Coercion-Resistant Passwords: The End of Compelled Decryption?


2016 was a year of massive data security breaches. Targets included Yahoo, Verizon, and the Clinton campaign, among others. Amid the alarm, cybersecurity professionals are declaring the simple numerical password — well, passé. A survey of 600 security experts sponsored by mobile ID provider Telesign revealed that 69% of the respondents did not think passwords provide enough security.

Source: Information Is Beautiful

In response to the mounting concern over data protection, 72% of businesses plan to phase out passwords entirely by 2025, foregoing them in favor of more secure alternatives such as biometric scanners and two-factor authentication.

But while biometrics and 2FA are certainly more difficult to crack than simple numerical combinations they are still not secure enough for some. They still possess a lingering vulnerability: they cannot detect when a user is being coerced to authenticate, either by typing in a code or placing their finger on a biometric scanner.

To address this vulnerability, researchers have started proposing designs for coercion-resistant passwords. A team from Stanford University has devised a proof-of-concept model for a system that issues subliminal passwords to users based on an individual 30-40 minute “training session” resembling a video game. Users of the system can never reveal their passwords — even under threat of coercion — because they simply do not know them. Additionally, researchers at California State Polytechnic University Pomona have developed an authentication system that authenticates based on user’s subconscious physiological responses to music samples. If the system detects duress, possibly resulting from the threat of coercion, during the sample designed to induce subconscious relaxation, it refuses to grant access.  

So far, experts intend these coercion-resistant password systems for government or commercial use — to restrict access to top-secret government data or sensitive aggregate financial information, for example. In this respect, they might serve to considerably enhance government and corporate data security protocols.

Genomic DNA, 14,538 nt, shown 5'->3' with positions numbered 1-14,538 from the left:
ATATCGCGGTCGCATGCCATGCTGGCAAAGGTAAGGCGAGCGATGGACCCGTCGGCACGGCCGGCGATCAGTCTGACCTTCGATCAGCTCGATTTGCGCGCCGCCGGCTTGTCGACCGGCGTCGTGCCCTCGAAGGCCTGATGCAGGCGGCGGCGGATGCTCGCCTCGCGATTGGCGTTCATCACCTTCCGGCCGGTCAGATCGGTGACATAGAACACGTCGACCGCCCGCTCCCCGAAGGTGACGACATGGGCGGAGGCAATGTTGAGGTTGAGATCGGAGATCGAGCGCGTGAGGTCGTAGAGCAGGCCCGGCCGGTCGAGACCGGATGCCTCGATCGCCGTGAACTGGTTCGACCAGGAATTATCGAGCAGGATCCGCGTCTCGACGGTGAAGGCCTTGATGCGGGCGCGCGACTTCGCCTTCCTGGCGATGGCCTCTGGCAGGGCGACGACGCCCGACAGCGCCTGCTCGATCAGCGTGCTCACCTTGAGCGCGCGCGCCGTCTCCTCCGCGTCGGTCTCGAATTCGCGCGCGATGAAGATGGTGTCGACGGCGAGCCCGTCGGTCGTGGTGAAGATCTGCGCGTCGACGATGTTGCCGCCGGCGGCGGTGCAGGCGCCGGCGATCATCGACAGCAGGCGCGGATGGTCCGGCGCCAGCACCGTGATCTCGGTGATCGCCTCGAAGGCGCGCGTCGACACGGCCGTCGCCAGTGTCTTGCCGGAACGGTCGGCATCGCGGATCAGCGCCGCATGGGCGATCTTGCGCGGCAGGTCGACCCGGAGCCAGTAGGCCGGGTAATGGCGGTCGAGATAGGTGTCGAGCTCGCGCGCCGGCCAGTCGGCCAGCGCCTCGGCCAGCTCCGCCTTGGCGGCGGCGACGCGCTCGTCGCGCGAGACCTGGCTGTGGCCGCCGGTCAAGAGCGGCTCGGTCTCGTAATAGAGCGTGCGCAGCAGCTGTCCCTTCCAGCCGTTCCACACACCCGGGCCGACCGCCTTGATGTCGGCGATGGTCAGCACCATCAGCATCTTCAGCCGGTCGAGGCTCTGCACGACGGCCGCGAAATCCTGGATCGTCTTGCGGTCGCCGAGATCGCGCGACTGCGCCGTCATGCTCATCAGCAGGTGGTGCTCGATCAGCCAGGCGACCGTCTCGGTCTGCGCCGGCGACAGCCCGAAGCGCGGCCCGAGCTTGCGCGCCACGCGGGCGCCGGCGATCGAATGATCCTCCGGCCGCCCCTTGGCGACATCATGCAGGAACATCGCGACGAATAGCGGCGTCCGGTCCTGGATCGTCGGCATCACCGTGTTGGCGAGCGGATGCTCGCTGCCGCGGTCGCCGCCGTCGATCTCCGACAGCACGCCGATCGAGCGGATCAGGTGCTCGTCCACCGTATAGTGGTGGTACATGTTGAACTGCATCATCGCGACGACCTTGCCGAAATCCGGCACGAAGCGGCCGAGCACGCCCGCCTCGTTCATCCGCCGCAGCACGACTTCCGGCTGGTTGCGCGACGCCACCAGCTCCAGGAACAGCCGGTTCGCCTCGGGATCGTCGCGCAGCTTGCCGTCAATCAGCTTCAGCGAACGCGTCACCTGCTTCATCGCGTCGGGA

But there is little reason to assume that these emerging technologies, once introduced, will not be subject to function creep, particularly amid the growing public demand for more secure personal data protection. Much like encryption technology, coercion-resistant password systems may eventually become available to citizens to incorporate into their personal data protection protocols.

The proliferation of coercion-resistant password systems would pose a significant challenge for law enforcement as well as for the courts that has thus far been overlooked: the coercion-resistant password would effectively nullify government-requested compelled decryption.   

Courts at the district, state and federal levels, are encountering compelled decryption cases with increasing frequency, because private citizens have been using encryption technology to protect their personal electronic devices more frequently. As of now, encrypted devices are virtually impossible to access without knowing the encryption password. As a result, when law enforcement now seizes an electronic device during an investigation and finds itself unable to access the device’s contents because of an encryption lock, they typically appeal to the courts to compel the suspect to unlock the device.

The courts do not always compel decryption. Some courts have sided with the government and compelled the suspect to decrypt, while others have held that compelled decryption violates the suspect’s Fifth Amendment privilege against self-incrimination. But nonetheless, law enforcement has thus far had the recourse of appealing to the courts to compel a suspect to decrypt a device when they have been unable to access the device’s contents through independent investigative means. Coercion-resistant password systems, however, would void court-ordered compelled decryption. With the Stanford design, the user could not consciously recall the password required to unlock the device. With the Cal Poly system, the user would not be able control his or her subconscious physiological response under the duress of being compelled to decrypt, and the system would deny access because of detected coercion.